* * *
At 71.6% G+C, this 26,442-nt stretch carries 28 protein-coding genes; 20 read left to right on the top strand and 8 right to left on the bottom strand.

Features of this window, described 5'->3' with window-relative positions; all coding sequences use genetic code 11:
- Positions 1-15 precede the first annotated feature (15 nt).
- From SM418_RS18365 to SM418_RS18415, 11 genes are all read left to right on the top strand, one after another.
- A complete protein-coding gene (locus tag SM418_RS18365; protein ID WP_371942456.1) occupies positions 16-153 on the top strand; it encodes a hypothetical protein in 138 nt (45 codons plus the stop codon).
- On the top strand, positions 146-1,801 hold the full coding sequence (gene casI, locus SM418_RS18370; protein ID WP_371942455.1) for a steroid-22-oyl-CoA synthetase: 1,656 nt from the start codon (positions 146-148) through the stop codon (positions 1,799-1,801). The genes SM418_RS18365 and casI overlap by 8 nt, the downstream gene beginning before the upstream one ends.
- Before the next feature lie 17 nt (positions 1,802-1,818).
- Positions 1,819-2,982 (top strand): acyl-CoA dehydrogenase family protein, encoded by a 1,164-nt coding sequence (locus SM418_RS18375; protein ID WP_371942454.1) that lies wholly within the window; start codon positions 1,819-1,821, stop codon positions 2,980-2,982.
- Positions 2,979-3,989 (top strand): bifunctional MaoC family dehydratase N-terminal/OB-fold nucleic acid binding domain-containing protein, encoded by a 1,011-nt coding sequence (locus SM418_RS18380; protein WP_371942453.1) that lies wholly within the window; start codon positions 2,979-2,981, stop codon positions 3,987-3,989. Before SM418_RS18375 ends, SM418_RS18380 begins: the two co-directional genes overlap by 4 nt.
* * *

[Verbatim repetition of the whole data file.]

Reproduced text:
At 71.6% G+C, this 26,442-nt stretch carries 28 protein-coding genes; 20 read left to right on the top strand and 8 right to left on the bottom strand.

Features of this window, described 5'->3' with window-relative positions; all coding sequences use genetic code 11:
- Positions 1-15 precede the first annotated feature (15 nt).
- From SM418_RS18365 to SM418_RS18415, 11 genes are all read left to right on the top strand, one after another.
- A complete protein-coding gene (locus tag SM418_RS18365; protein ID WP_371942456.1) occupies positions 16-153 on the top strand; it encodes a hypothetical protein in 138 nt (45 codons plus the stop codon).
- On the top strand, positions 146-1,801 hold the full coding sequence (gene casI, locus SM418_RS18370; protein ID WP_371942455.1) for a steroid-22-oyl-CoA synthetase: 1,656 nt from the start codon (positions 146-148) through the stop codon (positions 1,799-1,801). The genes SM418_RS18365 and casI overlap by 8 nt, the downstream gene beginning before the upstream one ends.
- Before the next feature lie 17 nt (positions 1,802-1,818).
- Positions 1,819-2,982 (top strand): acyl-CoA dehydrogenase family protein, encoded by a 1,164-nt coding sequence (locus SM418_RS18375; protein ID WP_371942454.1) that lies wholly within the window; start codon positions 1,819-1,821, stop codon positions 2,980-2,982.
- Positions 2,979-3,989 (top strand): bifunctional MaoC family dehydratase N-terminal/OB-fold nucleic acid binding domain-containing protein, encoded by a 1,011-nt coding sequence (locus SM418_RS18380; protein WP_371942453.1) that lies wholly within the window; start codon positions 2,979-2,981, stop codon positions 3,987-3,989. Before SM418_RS18375 ends, SM418_RS18380 begins: the two co-directional genes overlap by 4 nt.